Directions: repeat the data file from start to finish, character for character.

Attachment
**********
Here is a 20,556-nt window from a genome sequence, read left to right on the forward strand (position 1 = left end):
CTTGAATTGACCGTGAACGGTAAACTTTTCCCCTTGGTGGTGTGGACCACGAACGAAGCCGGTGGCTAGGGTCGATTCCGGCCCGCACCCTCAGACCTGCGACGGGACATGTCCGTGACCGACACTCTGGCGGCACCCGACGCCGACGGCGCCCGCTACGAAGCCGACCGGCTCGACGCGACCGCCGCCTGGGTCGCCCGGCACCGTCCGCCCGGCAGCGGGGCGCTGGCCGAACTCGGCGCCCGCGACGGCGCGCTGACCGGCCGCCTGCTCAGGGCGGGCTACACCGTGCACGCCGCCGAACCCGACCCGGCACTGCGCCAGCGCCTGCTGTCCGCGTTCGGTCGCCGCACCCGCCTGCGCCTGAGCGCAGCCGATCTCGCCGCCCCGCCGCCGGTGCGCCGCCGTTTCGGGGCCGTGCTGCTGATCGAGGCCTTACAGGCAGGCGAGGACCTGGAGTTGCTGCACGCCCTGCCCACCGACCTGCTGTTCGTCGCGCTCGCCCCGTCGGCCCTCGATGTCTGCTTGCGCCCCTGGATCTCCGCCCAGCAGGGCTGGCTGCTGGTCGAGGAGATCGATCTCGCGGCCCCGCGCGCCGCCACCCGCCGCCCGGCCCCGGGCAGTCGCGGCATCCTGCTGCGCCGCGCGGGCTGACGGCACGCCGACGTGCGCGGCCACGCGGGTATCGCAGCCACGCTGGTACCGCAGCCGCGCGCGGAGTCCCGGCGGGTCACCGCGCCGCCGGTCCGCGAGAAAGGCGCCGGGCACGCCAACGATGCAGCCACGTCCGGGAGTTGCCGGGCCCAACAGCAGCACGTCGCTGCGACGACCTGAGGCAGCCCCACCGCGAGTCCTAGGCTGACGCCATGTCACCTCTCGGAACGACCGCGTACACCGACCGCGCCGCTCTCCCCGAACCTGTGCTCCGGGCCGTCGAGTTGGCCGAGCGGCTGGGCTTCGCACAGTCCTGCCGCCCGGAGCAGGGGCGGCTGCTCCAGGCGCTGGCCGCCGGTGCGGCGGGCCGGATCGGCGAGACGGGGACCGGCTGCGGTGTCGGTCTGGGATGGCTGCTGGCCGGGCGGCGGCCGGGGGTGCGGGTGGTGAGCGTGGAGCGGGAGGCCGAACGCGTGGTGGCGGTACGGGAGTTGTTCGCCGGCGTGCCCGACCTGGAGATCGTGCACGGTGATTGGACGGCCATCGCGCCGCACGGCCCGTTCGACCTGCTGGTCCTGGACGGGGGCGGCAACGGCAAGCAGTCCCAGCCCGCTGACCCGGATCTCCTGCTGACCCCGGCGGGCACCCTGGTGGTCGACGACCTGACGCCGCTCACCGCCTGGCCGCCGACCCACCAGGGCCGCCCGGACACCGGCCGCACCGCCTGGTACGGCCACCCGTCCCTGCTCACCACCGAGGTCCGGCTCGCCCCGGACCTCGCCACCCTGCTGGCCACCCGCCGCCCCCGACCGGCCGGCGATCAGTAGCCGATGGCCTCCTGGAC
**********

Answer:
Here is a 20,556-nt window from a genome sequence, read left to right on the forward strand (position 1 = left end):
CTTGAATTGACCGTGAACGGTAAACTTTTCCCCTTGGTGGTGTGGACCACGAACGAAGCCGGTGGCTAGGGTCGATTCCGGCCCGCACCCTCAGACCTGCGACGGGACATGTCCGTGACCGACACTCTGGCGGCACCCGACGCCGACGGCGCCCGCTACGAAGCCGACCGGCTCGACGCGACCGCCGCCTGGGTCGCCCGGCACCGTCCGCCCGGCAGCGGGGCGCTGGCCGAACTCGGCGCCCGCGACGGCGCGCTGACCGGCCGCCTGCTCAGGGCGGGCTACACCGTGCACGCCGCCGAACCCGACCCGGCACTGCGCCAGCGCCTGCTGTCCGCGTTCGGTCGCCGCACCCGCCTGCGCCTGAGCGCAGCCGATCTCGCCGCCCCGCCGCCGGTGCGCCGCCGTTTCGGGGCCGTGCTGCTGATCGAGGCCTTACAGGCAGGCGAGGACCTGGAGTTGCTGCACGCCCTGCCCACCGACCTGCTGTTCGTCGCGCTCGCCCCGTCGGCCCTCGATGTCTGCTTGCGCCCCTGGATCTCCGCCCAGCAGGGCTGGCTGCTGGTCGAGGAGATCGATCTCGCGGCCCCGCGCGCCGCCACCCGCCGCCCGGCCCCGGGCAGTCGCGGCATCCTGCTGCGCCGCGCGGGCTGACGGCACGCCGACGTGCGCGGCCACGCGGGTATCGCAGCCACGCTGGTACCGCAGCCGCGCGCGGAGTCCCGGCGGGTCACCGCGCCGCCGGTCCGCGAGAAAGGCGCCGGGCACGCCAACGATGCAGCCACGTCCGGGAGTTGCCGGGCCCAACAGCAGCACGTCGCTGCGACGACCTGAGGCAGCCCCACCGCGAGTCCTAGGCTGACGCCATGTCACCTCTCGGAACGACCGCGTACACCGACCGCGCCGCTCTCCCCGAACCTGTGCTCCGGGCCGTCGAGTTGGCCGAGCGGCTGGGCTTCGCACAGTCCTGCCGCCCGGAGCAGGGGCGGCTGCTCCAGGCGCTGGCCGCCGGTGCGGCGGGCCGGATCGGCGAGACGGGGACCGGCTGCGGTGTCGGTCTGGGATGGCTGCTGGCCGGGCGGCGGCCGGGGGTGCGGGTGGTGAGCGTGGAGCGGGAGGCCGAACGCGTGGTGGCGGTACGGGAGTTGTTCGCCGGCGTGCCCGACCTGGAGATCGTGCACGGTGATTGGACGGCCATCGCGCCGCACGGCCCGTTCGACCTGCTGGTCCTGGACGGGGGCGGCAACGGCAAGCAGTCCCAGCCCGCTGACCCGGATCTCCTGCTGACCCCGGCGGGCACCCTGGTGGTCGACGACCTGACGCCGCTCACCGCCTGGCCGCCGACCCACCAGGGCCGCCCGGACACCGGCCGCACCGCCTGGTACGGCCACCCGTCCCTGCTCACCACCGAGGTCCGGCTCGCCCCGGACCTCGCCACCCTGCTGGCCACCCGCCGCCCCCGACCGGCCGGCGATCAGTAGCCGATGGCCTCCTGGAC